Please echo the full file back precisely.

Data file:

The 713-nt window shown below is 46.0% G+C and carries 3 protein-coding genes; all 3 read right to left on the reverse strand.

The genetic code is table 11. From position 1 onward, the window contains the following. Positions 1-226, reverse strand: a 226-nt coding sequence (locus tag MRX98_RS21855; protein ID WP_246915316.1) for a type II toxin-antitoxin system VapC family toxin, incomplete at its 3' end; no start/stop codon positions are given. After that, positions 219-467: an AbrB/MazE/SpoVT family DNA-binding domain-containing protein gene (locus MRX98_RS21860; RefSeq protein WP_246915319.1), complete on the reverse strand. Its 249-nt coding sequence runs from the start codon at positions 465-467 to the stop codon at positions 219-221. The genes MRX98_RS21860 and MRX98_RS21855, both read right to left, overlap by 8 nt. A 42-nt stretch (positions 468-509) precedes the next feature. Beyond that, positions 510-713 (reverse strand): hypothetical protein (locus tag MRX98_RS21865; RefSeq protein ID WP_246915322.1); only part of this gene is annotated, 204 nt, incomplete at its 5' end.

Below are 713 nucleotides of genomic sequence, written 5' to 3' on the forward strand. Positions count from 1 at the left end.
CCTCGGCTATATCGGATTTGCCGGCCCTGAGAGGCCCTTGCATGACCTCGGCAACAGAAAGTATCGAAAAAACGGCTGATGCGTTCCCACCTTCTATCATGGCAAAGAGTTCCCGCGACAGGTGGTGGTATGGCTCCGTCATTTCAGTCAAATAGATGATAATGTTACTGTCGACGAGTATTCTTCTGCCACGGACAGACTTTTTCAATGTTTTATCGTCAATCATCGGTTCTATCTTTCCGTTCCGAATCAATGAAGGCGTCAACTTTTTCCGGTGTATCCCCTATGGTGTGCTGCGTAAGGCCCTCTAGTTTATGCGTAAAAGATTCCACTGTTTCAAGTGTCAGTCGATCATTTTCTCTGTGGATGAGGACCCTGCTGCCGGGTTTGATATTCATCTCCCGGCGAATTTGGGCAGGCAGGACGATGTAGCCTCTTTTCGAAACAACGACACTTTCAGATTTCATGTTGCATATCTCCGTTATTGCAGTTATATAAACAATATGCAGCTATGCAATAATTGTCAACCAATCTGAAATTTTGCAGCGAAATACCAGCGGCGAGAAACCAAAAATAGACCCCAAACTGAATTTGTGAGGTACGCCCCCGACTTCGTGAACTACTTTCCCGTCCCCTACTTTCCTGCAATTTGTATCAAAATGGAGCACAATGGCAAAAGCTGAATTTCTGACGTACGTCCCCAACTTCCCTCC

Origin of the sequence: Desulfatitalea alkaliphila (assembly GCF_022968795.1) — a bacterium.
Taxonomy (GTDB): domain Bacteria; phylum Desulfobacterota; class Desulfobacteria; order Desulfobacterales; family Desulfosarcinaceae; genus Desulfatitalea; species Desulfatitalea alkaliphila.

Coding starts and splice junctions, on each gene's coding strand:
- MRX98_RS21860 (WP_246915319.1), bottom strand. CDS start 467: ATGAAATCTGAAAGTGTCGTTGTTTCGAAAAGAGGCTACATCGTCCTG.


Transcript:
The 713-nt window shown below is 46.0% G+C and carries 3 protein-coding genes; all 3 read right to left on the reverse strand.

The genetic code is table 11. From position 1 onward, the window contains the following. Positions 1-226, reverse strand: a 226-nt coding sequence (locus tag MRX98_RS21855; protein ID WP_246915316.1) for a type II toxin-antitoxin system VapC family toxin, incomplete at its 3' end; no start/stop codon positions are given. After that, positions 219-467: an AbrB/MazE/SpoVT family DNA-binding domain-containing protein gene (locus MRX98_RS21860; RefSeq protein WP_246915319.1), complete on the reverse strand. Its 249-nt coding sequence runs from the start codon at positions 465-467 to the stop codon at positions 219-221. The genes MRX98_RS21860 and MRX98_RS21855, both read right to left, overlap by 8 nt. A 42-nt stretch (positions 468-509) precedes the next feature. Beyond that, positions 510-713 (reverse strand): hypothetical protein (locus tag MRX98_RS21865; RefSeq protein ID WP_246915322.1); only part of this gene is annotated, 204 nt, incomplete at its 5' end.

Below are 713 nucleotides of genomic sequence, written 5' to 3' on the forward strand. Positions count from 1 at the left end.
CCTCGGCTATATCGGATTTGCCGGCCCTGAGAGGCCCTTGCATGACCTCGGCAACAGAAAGTATCGAAAAAACGGCTGATGCGTTCCCACCTTCTATCATGGCAAAGAGTTCCCGCGACAGGTGGTGGTATGGCTCCGTCATTTCAGTCAAATAGATGATAATGTTACTGTCGACGAGTATTCTTCTGCCACGGACAGACTTTTTCAATGTTTTATCGTCAATCATCGGTTCTATCTTTCCGTTCCGAATCAATGAAGGCGTCAACTTTTTCCGGTGTATCCCCTATGGTGTGCTGCGTAAGGCCCTCTAGTTTATGCGTAAAAGATTCCACTGTTTCAAGTGTCAGTCGATCATTTTCTCTGTGGATGAGGACCCTGCTGCCGGGTTTGATATTCATCTCCCGGCGAATTTGGGCAGGCAGGACGATGTAGCCTCTTTTCGAAACAACGACACTTTCAGATTTCATGTTGCATATCTCCGTTATTGCAGTTATATAAACAATATGCAGCTATGCAATAATTGTCAACCAATCTGAAATTTTGCAGCGAAATACCAGCGGCGAGAAACCAAAAATAGACCCCAAACTGAATTTGTGAGGTACGCCCCCGACTTCGTGAACTACTTTCCCGTCCCCTACTTTCCTGCAATTTGTATCAAAATGGAGCACAATGGCAAAAGCTGAATTTCTGACGTACGTCCCCAACTTCCCTCC

Origin of the sequence: Desulfatitalea alkaliphila (assembly GCF_022968795.1) — a bacterium.
Taxonomy (GTDB): domain Bacteria; phylum Desulfobacterota; class Desulfobacteria; order Desulfobacterales; family Desulfosarcinaceae; genus Desulfatitalea; species Desulfatitalea alkaliphila.

Coding starts and splice junctions, on each gene's coding strand:
- MRX98_RS21860 (WP_246915319.1), bottom strand. CDS start 467: ATGAAATCTGAAAGTGTCGTTGTTTCGAAAAGAGGCTACATCGTCCTG.